Thanks to Christine Smith for this piece on how the Mill worker bears became a very exclusive souvenir in our gift shop.
What makes a good souvenir? That was the problem faced by volunteers trying to raise money for Belper's North Mill. A group visit to Statford-on-Avon gave the answer: everybody loves a bear! However, our souvenir bears had to be something special.
Our museum, Strutt’s North Mill Museum, is housed in the first fireproof cotton mill in the world. It is part of the Derwent Valley Mills World Heritage Site in Belper, UK. It tells the story of the Strutt family and how their enterprise and vision changed the town and the lives of their mill workers. It was this proud tradition that we wanted to celebrate and promote.
The first task was to find suitable bears to use, so the project leader, Christine Smith, set about careful research. The bears would have to look traditional, be a sensible size and price and most importantly, look attractive. Then we had to decide on the costumes. Each male bear would have an open-necked shirt, scarf or neckerchief, waistcoat and butcherboy cap. Each female would have a skirt, apron, shawl and cap. Most importantly, they would have names and personalities. Christine researched the local census records from the 1840s to 1860s and found the names and ages of real people who had lived in Belper and worked in the Mill. These were the people who were to be remembered.
Our main costume specialist was Jean Bellaby, who had made theatrical outfits for many productions in the town over the years. Other needlewomen pressed into service were Dorothy Griffin, who produced costumes by the score on her sewing machine, Liz Bolton and Ann Martin who made dozens of shawls and scarves, Pam Lloyd who worked on aprons, and many other volunteers who searched out materials. Christine assembled the items and created labels, as well as sewing many shirts, skirts and aprons.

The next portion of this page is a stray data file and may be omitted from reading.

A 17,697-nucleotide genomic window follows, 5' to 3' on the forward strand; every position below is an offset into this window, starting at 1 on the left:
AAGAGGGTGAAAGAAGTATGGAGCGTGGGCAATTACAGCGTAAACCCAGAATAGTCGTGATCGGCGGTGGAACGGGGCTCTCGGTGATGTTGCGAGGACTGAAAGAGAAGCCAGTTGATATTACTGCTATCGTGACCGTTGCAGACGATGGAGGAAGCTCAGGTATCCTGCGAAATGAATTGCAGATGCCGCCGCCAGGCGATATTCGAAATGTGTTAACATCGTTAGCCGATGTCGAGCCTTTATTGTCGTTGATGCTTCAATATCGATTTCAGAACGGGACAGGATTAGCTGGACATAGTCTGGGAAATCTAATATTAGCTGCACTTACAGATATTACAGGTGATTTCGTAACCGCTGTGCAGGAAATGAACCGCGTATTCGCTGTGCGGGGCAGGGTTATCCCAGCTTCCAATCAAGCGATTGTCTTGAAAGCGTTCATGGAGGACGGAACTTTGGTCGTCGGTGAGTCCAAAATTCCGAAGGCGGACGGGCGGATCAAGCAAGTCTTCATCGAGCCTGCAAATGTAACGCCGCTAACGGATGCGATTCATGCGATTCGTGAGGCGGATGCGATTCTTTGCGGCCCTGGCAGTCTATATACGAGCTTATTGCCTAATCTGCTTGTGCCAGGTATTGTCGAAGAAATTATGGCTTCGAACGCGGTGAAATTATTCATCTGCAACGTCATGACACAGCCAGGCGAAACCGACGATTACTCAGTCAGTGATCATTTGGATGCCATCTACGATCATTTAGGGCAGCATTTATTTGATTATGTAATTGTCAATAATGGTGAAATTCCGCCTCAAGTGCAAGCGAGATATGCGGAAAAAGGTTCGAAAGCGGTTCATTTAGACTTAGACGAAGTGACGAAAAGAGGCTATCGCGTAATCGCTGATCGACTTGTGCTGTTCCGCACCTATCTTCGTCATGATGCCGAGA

We made a point of using recycled fabric such as old shirts and cut off pieces from other craft projects. Cotton was of course our material of choice. We looked for small checks and floral patterns, thick cotton Oxford for shirts, and even silk from old ties to form neckerchiefs. Many local people gave generously from their patch bags to help us get started. We took personalisation seriously: bears representing older widows might have a black button to secure their shawl, following the Victorian tradition of mourning jewellery. Bears which represented teenage girls might have a jaunty bow in their cap. Small children were commemorated with shorter skirts or outsize caps.
As the project developed a new link to past skills was included. To recognise the craft of chevening, or embroidery on stockings, which had been a cottage industry in the town, many of the female bears had an embroidered motif in one corner of the apron, usually with a floral or leaf theme. This allowed many of us to revive our old skills and use some artistic freedom.
At last the bears were ready to go, to be launched at a winter craft fair. They sold well, with some being sent off to friends and family as Christmas gifts. We know some bears have ‘emigrated’ as far as Australia, New Zealand, South Africa and Canada.
The bears are on sale in the gift shop all year round, and will also be available at local craft fairs this Christmas.